I try to think about how that sort of world-building translates to poems. Since most poems are pretty short--even most series or books of poems are have less time, but I'd like to think this makes it more difficult but also easier, especially given that poems have a permission to be more dreamlike than fiction. To create that world in a small book demands skill. Rather than setting it up carefully, you have to jump right in before even building the boat sometimes  Or you are building it as you go.  S often when I am assembling a full-length mss. I am looking for the series of work that not only share thematic similarities, but also exist in the same world.  Or could if it were real. it's not necessarily limited by time or space.  In something like in the bird museum, the poems take place in a string from Victorian times to the present day, pausing in Joseph Cornell's world of shadowboxes, or 1930's Chicago with the archer avenue pieces. But they are the same world. salvage moves back and forth between the real world and the imagined, but both are equally real somehow and tethered to each other. This new book specifically takes place in a span of 40 or so odd years-the 70's Wisconsin of beautiful, sinister.  The 80's of my own poems about horror movies and taurus. The Slenderman stabbing poems set this century. The world of dark country is the same world, just spanning over decades.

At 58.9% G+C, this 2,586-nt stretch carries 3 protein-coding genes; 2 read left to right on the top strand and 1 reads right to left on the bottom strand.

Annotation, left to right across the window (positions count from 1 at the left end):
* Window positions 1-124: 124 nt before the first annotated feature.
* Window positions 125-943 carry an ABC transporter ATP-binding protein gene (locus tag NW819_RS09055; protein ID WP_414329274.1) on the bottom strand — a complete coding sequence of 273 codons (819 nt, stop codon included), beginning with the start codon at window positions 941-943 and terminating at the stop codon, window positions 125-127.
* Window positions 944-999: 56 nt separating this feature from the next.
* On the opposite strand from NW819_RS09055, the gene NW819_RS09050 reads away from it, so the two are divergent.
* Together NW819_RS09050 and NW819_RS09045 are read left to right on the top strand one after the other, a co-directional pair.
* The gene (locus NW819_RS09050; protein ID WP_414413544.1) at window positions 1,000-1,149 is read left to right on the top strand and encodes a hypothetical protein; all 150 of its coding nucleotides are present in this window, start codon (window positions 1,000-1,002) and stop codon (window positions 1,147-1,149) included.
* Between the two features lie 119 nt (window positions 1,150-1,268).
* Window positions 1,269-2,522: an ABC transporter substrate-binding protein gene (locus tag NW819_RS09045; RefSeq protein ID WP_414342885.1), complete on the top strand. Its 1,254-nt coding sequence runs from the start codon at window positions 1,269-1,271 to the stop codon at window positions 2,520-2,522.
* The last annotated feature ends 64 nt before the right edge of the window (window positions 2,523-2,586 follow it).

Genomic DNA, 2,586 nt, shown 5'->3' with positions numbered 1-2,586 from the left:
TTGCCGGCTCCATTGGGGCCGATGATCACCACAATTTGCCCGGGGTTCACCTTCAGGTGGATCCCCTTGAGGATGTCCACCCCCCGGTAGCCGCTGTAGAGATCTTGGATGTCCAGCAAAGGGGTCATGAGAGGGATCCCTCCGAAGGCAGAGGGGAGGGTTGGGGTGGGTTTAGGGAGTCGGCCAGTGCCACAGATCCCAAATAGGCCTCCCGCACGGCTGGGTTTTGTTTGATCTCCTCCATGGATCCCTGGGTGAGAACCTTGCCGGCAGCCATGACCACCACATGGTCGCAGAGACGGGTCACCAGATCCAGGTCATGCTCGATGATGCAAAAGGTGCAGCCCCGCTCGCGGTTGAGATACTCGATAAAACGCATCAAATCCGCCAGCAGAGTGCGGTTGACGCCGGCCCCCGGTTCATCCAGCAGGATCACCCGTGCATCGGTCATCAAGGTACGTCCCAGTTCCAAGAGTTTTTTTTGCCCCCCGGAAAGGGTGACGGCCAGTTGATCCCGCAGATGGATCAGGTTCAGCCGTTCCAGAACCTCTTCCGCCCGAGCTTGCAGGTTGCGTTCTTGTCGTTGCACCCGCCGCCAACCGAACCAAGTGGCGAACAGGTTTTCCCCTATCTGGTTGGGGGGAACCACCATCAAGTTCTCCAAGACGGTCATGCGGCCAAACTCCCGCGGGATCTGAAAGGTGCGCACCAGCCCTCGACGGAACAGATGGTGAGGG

Saturday, July 31, 2021

writing enough

Most of July I have not been writing new work and mostly been tending to DARK COUNTRY editing and promo business during the mornings over breakfast and whatever other odd things I don't have time to get to on my weekly writing day. The spells project is about half done, but I was waffling over the direction it was going, so tabled it for the month and will get back to it in August. I was not always someone who wrote daily, but now when I don't do it, I get itchy and feel unproductive--esp with so many things hatching in my head in regard to projects, unfinished or unstarted. 

Today I woke up pretty late and thought about writing, but then thought about some household projects--caulking the shower, cleaning the fridge--Saturday sort of things that were better uses of my time, but then felt guilty that the best use of my time should be writing--what I feel most passionate about.  So much gets in the way--day jobs, the press doings, commutes, laundry, dishes, and yet these things need to be done lest everything fall apart.